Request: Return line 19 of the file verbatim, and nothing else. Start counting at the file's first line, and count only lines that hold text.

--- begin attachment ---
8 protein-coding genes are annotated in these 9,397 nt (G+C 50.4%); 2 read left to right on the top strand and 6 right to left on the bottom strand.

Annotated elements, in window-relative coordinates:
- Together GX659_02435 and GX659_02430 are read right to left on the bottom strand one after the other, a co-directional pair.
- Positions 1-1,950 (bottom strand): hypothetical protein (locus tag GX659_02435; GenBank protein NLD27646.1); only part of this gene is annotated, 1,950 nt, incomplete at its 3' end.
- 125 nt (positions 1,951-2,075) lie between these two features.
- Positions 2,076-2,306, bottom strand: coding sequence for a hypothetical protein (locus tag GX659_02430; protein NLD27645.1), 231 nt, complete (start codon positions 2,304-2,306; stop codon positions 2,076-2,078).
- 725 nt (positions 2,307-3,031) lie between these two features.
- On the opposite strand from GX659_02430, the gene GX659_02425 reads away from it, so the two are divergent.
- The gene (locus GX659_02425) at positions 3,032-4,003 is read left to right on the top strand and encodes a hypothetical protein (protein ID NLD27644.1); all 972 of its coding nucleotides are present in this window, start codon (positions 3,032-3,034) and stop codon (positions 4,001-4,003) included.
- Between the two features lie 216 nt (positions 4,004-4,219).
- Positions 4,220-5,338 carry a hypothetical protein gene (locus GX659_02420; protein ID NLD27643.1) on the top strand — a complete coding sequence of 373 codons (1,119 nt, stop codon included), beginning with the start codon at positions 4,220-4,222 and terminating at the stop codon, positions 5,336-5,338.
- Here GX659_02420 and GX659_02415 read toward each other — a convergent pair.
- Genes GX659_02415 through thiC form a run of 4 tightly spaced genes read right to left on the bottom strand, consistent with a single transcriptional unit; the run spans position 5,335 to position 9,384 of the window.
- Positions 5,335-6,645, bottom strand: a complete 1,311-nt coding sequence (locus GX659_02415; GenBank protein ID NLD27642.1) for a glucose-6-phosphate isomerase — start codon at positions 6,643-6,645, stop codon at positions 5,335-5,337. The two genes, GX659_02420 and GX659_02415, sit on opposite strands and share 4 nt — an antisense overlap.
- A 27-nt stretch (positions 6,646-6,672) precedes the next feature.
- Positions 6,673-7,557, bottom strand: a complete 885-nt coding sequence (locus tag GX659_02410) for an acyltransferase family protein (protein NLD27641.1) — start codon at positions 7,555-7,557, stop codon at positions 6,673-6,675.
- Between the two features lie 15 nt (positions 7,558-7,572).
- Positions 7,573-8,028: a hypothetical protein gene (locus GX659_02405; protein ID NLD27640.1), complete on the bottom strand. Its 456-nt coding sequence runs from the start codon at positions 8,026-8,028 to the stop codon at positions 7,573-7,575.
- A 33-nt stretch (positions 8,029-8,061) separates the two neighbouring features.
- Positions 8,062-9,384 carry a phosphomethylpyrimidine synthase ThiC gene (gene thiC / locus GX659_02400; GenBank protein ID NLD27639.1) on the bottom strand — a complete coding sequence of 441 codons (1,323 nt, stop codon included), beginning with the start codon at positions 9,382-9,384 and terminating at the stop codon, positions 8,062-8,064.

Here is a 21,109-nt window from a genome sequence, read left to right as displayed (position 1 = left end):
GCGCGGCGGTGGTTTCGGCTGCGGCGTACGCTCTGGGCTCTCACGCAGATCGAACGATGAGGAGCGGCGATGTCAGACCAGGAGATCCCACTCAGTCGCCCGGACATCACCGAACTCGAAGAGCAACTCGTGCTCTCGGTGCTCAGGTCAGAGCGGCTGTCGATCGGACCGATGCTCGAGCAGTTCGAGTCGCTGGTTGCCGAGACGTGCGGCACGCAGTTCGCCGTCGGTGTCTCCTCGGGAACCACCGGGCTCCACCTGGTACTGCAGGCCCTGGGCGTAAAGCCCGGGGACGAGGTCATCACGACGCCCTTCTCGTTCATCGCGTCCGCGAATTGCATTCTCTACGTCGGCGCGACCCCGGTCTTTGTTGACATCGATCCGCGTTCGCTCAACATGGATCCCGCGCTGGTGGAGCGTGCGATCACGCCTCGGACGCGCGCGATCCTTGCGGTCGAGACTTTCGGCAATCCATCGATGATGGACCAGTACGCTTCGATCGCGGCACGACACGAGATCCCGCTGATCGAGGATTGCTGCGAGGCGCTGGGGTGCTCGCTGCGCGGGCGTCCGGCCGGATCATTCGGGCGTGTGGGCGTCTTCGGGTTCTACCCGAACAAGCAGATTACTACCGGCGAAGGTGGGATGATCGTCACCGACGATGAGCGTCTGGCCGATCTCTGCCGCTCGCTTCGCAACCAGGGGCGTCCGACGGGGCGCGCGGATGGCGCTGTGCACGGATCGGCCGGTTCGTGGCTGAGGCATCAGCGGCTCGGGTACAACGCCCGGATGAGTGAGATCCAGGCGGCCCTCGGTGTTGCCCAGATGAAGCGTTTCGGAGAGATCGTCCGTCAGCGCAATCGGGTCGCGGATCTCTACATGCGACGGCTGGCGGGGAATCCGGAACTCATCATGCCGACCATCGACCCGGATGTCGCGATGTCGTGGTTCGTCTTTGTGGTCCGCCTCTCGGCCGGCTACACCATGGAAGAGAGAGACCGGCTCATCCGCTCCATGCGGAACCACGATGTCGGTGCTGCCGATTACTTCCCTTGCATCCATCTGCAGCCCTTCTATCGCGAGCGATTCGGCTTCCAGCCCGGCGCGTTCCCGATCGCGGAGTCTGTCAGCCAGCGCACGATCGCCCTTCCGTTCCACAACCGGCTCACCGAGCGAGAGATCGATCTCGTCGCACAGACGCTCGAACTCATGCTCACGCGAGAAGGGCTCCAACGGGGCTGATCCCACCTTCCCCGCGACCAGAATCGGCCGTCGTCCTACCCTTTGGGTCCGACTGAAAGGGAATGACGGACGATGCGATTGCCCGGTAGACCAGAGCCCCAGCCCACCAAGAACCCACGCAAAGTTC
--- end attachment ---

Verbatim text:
- A 33-nt stretch (positions 8,029-8,061) separates the two neighbouring features.